Re: making update/delete of inheritance trees scale better

From: Tom Lane <tgl(at)sss(dot)pgh(dot)pa(dot)us>
To: Amit Langote <amitlangote09(at)gmail(dot)com>
Cc: Robert Haas <robertmhaas(at)gmail(dot)com>, Heikki Linnakangas <hlinnaka(at)iki(dot)fi>, PostgreSQL Hackers <pgsql-hackers(at)lists(dot)postgresql(dot)org>
Subject: Re: making update/delete of inheritance trees scale better
Date: 2021-03-30 18:39:18
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I wrote:
> I've not made any attempt to do performance testing on this,
> but I think that's about the only thing standing between us
> and committing this thing.

I think the main gating condition for committing this is "does it
make things worse for simple non-partitioned updates?". The need
for an extra tuple fetch per row certainly makes it seem like there
could be a slowdown there. However, in some tests here with current
HEAD (54bb91c30), I concur with Amit's findings that there's barely
any slowdown in that case. I re-did Heikki's worst-case example [1]
of updating both columns of a 2-column table. I also tried variants
of that involving updating two columns of a 6-column table and of a
10-column table, figuring that those cases might be a bit more
representative of typical usage (see attached scripts). What I got

Times in ms, for the median of 3 runs:

Table width HEAD patch HEAD patch
-- jit on --- -- jit off --

2 columns 12528 13329 12574 12922
6 columns 15861 15862 14775 15249
10 columns 18399 16985 16994 16907

So even with the worst case, it's not too bad, just a few percent
worse, and once you get to a reasonable number of columns the v13
patch is starting to win.

However, I then tried a partitioned equivalent of the 6-column case
(script also attached), and it looks like

6 columns 16551 19097 15637 18201

which is really noticeably worse, 16% or so. I poked at it with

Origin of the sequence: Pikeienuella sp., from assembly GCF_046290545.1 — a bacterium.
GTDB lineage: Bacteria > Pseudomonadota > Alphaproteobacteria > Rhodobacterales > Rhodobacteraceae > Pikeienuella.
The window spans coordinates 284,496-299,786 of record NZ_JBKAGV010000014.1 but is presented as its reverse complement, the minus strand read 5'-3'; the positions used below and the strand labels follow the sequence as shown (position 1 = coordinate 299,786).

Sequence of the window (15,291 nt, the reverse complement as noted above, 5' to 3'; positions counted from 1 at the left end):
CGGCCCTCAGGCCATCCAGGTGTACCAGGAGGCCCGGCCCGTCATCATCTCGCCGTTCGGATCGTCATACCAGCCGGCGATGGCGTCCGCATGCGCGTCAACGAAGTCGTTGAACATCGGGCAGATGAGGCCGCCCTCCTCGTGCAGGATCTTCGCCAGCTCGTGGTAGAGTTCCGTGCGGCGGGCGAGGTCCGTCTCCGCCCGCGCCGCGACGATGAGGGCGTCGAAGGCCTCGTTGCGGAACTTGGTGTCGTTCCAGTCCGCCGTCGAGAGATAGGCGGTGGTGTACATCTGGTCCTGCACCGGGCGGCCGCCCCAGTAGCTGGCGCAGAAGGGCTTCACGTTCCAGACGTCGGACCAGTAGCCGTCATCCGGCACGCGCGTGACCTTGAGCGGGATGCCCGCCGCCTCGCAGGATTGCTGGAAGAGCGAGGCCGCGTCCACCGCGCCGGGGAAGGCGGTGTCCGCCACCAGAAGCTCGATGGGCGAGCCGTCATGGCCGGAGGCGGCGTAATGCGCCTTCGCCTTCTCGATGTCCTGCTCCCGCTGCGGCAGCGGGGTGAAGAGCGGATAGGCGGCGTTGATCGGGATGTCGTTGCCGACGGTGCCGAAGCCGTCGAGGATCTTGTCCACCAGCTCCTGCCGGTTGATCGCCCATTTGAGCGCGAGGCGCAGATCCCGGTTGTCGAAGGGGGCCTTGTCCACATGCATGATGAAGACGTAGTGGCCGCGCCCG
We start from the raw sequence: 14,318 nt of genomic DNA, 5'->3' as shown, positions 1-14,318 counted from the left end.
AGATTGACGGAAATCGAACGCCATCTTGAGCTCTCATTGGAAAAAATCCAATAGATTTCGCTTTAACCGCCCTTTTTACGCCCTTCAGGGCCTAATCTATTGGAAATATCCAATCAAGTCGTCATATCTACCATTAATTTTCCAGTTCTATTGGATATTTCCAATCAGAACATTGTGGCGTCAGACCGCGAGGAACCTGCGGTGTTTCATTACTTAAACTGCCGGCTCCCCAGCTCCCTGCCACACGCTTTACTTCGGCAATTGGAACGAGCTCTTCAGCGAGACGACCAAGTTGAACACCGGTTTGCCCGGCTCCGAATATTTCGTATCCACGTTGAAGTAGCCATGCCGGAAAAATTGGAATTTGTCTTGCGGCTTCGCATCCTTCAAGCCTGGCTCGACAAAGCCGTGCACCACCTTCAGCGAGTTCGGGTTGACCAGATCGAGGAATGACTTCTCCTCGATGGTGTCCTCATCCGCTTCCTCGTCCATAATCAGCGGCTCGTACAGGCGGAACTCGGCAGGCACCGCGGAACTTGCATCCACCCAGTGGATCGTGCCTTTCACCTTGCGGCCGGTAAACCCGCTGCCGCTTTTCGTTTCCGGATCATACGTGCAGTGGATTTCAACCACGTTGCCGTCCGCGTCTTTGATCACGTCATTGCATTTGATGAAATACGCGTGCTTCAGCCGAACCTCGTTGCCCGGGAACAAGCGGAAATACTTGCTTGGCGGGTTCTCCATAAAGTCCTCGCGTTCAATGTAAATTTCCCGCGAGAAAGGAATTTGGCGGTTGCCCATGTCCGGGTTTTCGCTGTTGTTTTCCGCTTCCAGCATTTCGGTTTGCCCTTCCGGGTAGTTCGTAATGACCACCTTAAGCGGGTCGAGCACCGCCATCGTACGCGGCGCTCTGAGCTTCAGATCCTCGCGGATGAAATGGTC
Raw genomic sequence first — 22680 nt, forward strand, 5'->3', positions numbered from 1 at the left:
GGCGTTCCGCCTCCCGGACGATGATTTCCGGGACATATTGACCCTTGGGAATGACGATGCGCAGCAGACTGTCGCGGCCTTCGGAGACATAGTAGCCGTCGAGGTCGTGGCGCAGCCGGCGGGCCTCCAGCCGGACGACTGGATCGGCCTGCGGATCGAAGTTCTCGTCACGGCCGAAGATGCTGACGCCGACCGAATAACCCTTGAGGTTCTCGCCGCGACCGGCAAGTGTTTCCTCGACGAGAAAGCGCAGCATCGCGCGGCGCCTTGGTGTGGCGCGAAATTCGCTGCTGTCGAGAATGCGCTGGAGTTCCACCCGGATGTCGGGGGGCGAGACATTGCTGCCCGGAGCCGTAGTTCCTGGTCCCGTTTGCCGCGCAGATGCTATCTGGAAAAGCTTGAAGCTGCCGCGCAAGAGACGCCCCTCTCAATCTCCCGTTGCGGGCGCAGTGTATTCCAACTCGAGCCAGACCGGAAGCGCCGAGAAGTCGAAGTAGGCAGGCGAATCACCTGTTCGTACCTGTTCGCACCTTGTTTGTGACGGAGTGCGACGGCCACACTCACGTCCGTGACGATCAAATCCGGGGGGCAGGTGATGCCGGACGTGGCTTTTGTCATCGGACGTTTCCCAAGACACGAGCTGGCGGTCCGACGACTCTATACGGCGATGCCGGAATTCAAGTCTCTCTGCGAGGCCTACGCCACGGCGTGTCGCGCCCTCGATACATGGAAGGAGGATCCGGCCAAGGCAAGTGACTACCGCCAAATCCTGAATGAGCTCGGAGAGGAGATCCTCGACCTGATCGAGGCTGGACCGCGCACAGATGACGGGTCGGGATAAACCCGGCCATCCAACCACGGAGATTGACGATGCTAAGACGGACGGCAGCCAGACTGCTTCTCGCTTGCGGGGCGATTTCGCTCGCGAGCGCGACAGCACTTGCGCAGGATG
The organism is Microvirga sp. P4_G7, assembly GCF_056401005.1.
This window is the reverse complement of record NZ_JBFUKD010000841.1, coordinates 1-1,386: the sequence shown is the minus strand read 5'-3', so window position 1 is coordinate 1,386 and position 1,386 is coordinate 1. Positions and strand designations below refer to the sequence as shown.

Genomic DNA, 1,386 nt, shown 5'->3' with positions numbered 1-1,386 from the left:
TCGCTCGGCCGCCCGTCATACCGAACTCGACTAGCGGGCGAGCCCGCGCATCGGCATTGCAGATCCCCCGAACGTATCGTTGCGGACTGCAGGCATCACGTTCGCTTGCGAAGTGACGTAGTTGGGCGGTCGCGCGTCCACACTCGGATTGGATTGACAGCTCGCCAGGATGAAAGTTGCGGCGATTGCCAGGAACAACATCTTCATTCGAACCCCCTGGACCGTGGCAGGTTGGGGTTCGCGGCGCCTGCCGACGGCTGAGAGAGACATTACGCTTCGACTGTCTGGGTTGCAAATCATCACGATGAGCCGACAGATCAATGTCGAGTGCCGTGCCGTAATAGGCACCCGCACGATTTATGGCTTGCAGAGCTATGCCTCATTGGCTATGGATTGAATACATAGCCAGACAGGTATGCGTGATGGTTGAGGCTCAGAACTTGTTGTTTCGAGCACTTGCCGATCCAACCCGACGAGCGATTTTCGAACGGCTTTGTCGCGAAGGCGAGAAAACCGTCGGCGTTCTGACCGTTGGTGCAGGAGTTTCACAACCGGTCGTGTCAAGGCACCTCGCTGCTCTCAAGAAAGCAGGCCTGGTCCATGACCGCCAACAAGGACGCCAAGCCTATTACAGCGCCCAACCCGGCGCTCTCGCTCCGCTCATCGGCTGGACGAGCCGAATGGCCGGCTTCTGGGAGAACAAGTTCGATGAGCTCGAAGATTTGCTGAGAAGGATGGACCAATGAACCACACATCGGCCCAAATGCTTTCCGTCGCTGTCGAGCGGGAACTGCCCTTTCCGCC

"perf" to see if there were any clear bottlenecks, and didn't find
a smoking gun. As best I can tell, the extra overhead must come
from the fact that all the tuples are now passing through an Append
node that's not there in the old-style plan tree. I find this
surprising, because a (non-parallelized) Append doesn't really *do*
much; it certainly doesn't add any data copying or the like.
Maybe it's not so much the Append as that the rules for what kind of
tuple slot can be used have changed somehow? Andres would have a
clearer idea about that than I do.

Anyway, I'm satisfied that this patch isn't likely to seriously
hurt non-partitioned cases. There may be some micro-optimization
that could help simple partitioned cases, though.

This leaves us with a question whether to commit this patch now or
delay it till we have a better grip on why cases like this one are
slower. I'm inclined to think that since there are a lot of clear
wins for users of partitioning, we shouldn't let the fact that there
are also some losses block committing. But it's a judgment call.

regards, tom lane


Attachment Content-Type Size
heikki6.sql text/plain 290 bytes
heiiki10.sql text/plain 268 bytes
part6.sql text/plain 487 bytes

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